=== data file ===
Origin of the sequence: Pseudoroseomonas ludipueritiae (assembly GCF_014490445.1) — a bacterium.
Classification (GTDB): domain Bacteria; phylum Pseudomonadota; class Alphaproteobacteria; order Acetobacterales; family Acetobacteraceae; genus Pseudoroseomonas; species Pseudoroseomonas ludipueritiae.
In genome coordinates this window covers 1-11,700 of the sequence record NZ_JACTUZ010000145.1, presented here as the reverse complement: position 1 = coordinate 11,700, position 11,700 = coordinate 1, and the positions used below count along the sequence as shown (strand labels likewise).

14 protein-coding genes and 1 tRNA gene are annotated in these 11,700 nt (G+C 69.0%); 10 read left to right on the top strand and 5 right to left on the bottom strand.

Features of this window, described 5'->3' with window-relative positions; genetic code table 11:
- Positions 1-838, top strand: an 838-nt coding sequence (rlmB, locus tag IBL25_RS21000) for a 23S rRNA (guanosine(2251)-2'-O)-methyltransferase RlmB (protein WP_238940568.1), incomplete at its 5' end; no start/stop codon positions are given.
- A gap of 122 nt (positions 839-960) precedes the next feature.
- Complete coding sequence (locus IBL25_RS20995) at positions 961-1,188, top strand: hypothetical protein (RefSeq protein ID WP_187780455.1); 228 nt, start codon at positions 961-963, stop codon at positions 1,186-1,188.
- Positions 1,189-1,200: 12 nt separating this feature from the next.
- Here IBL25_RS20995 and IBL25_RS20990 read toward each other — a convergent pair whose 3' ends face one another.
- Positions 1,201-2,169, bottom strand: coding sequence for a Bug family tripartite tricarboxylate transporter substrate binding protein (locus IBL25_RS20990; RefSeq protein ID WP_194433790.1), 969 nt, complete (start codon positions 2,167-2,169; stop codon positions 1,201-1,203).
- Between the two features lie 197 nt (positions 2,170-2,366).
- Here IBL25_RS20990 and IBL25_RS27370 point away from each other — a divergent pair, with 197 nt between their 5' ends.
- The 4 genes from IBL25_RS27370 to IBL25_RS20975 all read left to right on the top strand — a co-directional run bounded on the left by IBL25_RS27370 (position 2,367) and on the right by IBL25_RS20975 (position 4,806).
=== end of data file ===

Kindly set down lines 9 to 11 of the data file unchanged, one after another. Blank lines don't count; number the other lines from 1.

- Positions 1,189-1,200: 12 nt separating this feature from the next.
- Here IBL25_RS20995 and IBL25_RS20990 read toward each other — a convergent pair whose 3' ends face one another.
- Positions 1,201-2,169, bottom strand: coding sequence for a Bug family tripartite tricarboxylate transporter substrate binding protein (locus IBL25_RS20990; RefSeq protein ID WP_194433790.1), 969 nt, complete (start codon positions 2,167-2,169; stop codon positions 1,201-1,203).